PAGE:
Manero

Turn Your Soul On

By: José Manuel Simián

Prender el Alma, the debut of Ecuadorian electronic musician Nicola Cruz, is one of those rare albums that lives to the promise of its title. 

Because in its 10 tracks, by combining smart, often-minimal, electronic beats with wind and string instruments from the Andes, Cruz creates a truly spiritual sonic landscape—an electronic shamanism that with impeccable good taste avoids all the traps of electronic music that wants to take shortcuts to be "spiritual" (we're looking at you, Ibiza/Buddah/bad yoga crap...).

Take for instance "Colibria," the album's first single, titled (with a feminine twist) after colibri, the instrument used in the track. At 8:00 minutes, it's the longest track in Prender el Alma, and through the voice of vocalist Huaira, tells a story of a spiritual rebirth and blend-in with the elements of nature—a trip that is made more explicit here through the lyrics but that permeates every single one of the album's tracks, even those (like "Cumbia del Olvido") that consist of a minimal beat and a few acoustic elements.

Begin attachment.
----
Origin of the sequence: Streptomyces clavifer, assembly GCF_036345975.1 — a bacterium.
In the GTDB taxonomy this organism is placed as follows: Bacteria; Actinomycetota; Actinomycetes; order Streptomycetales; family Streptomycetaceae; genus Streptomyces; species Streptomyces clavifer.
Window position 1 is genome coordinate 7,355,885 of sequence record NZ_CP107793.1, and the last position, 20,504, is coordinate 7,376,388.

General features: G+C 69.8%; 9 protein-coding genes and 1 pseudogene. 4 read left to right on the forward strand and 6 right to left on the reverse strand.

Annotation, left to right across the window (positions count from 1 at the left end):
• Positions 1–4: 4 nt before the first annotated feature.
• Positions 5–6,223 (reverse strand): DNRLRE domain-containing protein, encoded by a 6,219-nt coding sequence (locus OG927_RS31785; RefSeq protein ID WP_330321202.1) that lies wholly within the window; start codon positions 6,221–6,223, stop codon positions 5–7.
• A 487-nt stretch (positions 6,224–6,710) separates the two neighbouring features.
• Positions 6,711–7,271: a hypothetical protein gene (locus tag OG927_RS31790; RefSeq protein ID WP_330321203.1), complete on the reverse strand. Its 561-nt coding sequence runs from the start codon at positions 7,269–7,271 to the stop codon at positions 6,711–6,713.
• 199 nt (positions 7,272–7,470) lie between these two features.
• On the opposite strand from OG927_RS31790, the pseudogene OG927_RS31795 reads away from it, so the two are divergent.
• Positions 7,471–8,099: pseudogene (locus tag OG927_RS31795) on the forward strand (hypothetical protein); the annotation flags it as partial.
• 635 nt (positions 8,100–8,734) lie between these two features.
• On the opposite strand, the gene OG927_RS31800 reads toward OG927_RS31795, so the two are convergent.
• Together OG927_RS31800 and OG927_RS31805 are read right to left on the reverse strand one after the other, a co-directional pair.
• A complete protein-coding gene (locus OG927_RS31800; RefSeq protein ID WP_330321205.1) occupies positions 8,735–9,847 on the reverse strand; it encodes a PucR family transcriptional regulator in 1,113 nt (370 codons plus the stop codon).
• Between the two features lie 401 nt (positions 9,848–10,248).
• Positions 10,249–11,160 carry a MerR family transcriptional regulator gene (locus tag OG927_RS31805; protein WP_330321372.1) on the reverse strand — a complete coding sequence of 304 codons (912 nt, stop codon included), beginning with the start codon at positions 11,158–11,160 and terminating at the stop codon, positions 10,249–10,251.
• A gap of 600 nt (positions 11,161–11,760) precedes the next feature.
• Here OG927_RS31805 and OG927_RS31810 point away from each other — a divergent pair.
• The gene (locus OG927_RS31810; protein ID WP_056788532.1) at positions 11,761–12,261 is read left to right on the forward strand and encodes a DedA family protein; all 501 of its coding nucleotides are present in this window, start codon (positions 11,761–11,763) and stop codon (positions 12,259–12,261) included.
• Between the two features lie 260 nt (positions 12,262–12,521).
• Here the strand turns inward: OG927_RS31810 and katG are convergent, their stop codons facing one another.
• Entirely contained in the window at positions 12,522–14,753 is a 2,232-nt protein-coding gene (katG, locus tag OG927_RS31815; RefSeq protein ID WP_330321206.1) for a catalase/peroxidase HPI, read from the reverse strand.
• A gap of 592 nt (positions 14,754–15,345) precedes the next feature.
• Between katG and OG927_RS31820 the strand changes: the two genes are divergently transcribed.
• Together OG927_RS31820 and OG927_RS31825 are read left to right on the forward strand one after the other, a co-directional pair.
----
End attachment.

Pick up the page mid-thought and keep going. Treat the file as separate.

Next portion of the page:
Watch the video for "Colibria":

Both when it invites you to dance (as it happens when the tracks have deeper beats, like "Equinoccio" or the sleepy-yet-bassy "La Mirada") or when Cruz's music invites you to look inward, Prender el Alma represents a high point in the fusion of Andean folklore with electronic music—a masterful blow executed with exquisite elegance.

Listen to Prender el Alma on Spotify below:

José Manuel Simián is the Executive Editor of Manero. He used to be a lawyer and is probably listening to Bob Dylan as you read this.